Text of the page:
Date of Award

Spring 1995

Document Type

Thesis

Department

Life & Environmental Sciences

First Advisor

John Addis

Second Advisor

Jean Smith

Third Advisor

Loren Bahls

Abstract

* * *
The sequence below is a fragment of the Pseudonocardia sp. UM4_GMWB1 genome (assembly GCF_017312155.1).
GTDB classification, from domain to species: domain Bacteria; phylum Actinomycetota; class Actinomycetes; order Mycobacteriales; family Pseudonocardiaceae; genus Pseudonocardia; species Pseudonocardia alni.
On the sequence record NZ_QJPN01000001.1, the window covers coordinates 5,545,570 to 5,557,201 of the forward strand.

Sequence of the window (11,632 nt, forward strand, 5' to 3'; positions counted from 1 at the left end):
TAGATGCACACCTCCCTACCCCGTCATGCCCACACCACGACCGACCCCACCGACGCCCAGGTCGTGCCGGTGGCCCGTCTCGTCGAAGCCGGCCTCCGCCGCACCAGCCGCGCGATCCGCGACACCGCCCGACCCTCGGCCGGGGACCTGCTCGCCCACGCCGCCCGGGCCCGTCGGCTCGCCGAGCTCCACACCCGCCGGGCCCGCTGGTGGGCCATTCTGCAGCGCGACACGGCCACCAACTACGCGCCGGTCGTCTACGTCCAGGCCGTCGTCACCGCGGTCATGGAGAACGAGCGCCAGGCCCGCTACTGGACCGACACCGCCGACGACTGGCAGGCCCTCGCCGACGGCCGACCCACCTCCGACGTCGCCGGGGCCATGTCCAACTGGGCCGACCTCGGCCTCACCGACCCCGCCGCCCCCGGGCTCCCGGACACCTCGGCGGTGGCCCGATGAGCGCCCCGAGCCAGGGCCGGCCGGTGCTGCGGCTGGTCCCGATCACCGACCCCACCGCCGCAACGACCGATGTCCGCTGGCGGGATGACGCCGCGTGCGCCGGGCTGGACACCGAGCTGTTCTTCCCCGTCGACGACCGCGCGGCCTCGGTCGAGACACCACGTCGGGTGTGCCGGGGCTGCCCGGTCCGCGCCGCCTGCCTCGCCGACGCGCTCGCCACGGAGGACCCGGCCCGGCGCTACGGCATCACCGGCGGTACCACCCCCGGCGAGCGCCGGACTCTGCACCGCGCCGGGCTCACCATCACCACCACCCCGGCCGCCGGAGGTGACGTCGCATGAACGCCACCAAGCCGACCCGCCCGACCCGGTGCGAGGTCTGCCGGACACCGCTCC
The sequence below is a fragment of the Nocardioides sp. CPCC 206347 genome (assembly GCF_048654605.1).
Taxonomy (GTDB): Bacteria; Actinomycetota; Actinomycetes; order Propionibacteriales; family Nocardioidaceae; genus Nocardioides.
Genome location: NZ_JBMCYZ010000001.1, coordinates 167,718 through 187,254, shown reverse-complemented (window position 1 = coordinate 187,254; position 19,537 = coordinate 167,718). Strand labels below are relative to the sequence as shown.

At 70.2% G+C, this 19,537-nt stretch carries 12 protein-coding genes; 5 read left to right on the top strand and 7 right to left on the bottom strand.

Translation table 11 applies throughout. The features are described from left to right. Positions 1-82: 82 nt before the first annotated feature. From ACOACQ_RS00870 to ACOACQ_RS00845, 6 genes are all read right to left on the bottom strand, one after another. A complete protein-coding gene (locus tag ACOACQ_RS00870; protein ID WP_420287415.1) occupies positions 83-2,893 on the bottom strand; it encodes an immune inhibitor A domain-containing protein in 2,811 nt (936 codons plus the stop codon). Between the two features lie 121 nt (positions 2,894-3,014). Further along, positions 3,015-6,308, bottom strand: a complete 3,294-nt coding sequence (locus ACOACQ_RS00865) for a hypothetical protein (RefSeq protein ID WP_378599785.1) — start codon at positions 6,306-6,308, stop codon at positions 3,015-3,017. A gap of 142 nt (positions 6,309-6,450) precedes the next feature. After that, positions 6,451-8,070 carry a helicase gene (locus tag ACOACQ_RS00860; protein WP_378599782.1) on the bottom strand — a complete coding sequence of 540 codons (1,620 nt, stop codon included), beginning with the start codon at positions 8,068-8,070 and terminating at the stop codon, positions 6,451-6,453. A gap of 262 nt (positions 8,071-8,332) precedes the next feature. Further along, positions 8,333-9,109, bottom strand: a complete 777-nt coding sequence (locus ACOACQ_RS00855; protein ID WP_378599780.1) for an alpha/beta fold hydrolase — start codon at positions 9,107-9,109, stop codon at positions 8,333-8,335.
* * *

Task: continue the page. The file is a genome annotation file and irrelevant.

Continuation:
Thirty-seven freshwater sponge populations were found in 25 lakes in Western Montana. Three species were identified: Eunapiusfragilis (E.f.), Spongilla lacustris (SI), and Ephydatia muelleri (E.m.). In an effort to describe factors correlating with sponge distribution, limnological data were obtained from 16 ofthe lakes which contained sponges and an additional 9 lakes where no sponges were found. New limits oftolerance with respect to hardness (E.m.,E.f), magnesium (E.m., S.I.), silica (E.m., S.I.), calcium (E.m ), and conductivity (E.m.) were established . Reasons for the lack offindings in regard to differences between species habitats are discussed and attributed to the similar habitat requirements for the three species found in Western Montana. These species are essentially cosmopolitan and are commonly found in association with one another. Spicule measurements greatly expanded previously recorded size ranges. This great size variation plus spicule malformation are discussed as points which lead to the difficulty of using spicule morphology as the major indicator for species identification. The need to look more closely at factors such as food preference and interspecific competition is discussed as a means for more specifically defining a species' ecological niche, especially in species which commonly associate with one another.

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